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Don’t be ‘ticked’: TYK2 is not a JAK!

Recently the FDA approved deucravacitinib (DEUC), a highly selective TYK2 inhibitor for psoriasis. Trials are positive in psoriatic arthritis and a phase II study in systemic lupus erythematosus.

What don’t we see in the deucravacitinib label that we see in JAK inhibitor labels? 

The FDA has not put a black box warning of cardiovascular risk in the label when approving deucravacitinib for psoriasis. Although TYK2 is in the Janus Kinase family, it was considered to be different with respect to risks compared to JAKis.

What about the effects of deucravacitnib in psoriatic arthritis and systemic lupus erythematosus? Presentations from the ACR22 meeting may provide answers.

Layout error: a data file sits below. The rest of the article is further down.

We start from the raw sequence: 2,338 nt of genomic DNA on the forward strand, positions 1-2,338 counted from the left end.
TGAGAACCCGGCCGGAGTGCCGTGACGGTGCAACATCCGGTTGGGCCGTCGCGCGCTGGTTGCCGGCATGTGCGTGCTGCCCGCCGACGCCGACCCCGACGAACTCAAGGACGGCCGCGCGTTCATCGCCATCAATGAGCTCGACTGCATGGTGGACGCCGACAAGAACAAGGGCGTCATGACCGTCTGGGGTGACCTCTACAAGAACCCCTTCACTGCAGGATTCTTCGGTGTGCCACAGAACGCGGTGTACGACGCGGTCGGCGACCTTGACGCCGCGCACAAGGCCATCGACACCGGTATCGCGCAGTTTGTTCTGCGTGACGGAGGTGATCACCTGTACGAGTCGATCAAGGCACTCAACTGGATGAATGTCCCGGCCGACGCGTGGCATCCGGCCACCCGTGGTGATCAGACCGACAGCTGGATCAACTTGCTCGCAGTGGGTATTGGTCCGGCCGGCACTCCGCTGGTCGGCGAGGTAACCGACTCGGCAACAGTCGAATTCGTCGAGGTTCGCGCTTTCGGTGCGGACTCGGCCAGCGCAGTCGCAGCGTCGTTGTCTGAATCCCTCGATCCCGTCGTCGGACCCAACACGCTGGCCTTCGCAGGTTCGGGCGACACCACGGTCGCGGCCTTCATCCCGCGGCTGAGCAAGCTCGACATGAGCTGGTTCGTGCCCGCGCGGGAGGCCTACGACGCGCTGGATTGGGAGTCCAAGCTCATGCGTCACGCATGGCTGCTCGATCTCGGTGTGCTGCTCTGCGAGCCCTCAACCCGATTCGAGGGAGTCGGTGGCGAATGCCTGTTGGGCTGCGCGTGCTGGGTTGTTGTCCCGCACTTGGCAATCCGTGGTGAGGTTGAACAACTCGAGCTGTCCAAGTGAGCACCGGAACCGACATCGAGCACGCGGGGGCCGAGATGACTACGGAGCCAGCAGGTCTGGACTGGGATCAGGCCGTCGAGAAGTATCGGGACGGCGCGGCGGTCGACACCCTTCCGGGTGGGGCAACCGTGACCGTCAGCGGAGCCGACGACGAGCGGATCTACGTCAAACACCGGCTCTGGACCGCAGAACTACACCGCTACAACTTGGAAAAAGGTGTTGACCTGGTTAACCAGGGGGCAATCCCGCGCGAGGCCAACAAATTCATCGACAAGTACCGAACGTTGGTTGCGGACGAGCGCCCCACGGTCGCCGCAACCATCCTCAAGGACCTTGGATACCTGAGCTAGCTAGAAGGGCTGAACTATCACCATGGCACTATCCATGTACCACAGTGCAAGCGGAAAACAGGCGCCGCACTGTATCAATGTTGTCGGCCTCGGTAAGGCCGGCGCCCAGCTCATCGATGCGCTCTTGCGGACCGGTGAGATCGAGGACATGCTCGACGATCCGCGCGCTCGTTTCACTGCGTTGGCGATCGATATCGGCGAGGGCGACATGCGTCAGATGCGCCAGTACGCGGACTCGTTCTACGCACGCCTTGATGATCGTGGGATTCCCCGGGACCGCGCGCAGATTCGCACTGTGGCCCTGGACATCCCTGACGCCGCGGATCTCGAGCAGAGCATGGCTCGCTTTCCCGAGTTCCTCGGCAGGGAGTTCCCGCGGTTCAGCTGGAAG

At the ACR22 meeting in Philadelphia, B Johnson et al (abstract 0584) compared the signalling pathways of deucravacitinib (a TYK2 inhibitor) to JAK1/3 inhibitors and found that DEUC was highly selective for TYK2 signalling and did not affect hematopoietic assays vs. the JAKi which showed inhibition.

There are other abstracts including the effects of DEUC on interferon production and B cell signaling, both of which were attenuated, aiding in a rationale for TYK2i treatment in SLE (Kahlenberg JM, et al, abstract 1000).

At the ACR22, both safety and efficacy of DEUC in psoriatic arthritis (PsA) and systemic lupus erythematosus (SLE) will be highlighted.

Check out abstracts 1598, 2132, 2133, and 2136 for PsA efficacy at 52 weeks, low disease activity and lab safety.

Similarly, abstract 1117, presented by M Pike will show positive data for SLE improvement especially at the lower dose of DEUC 3 mg twice a day compared to placebo when added to patients with active SLE who are on standard of care. The results may indeed justify a Phase III RCT program of DEUC in SLE. 


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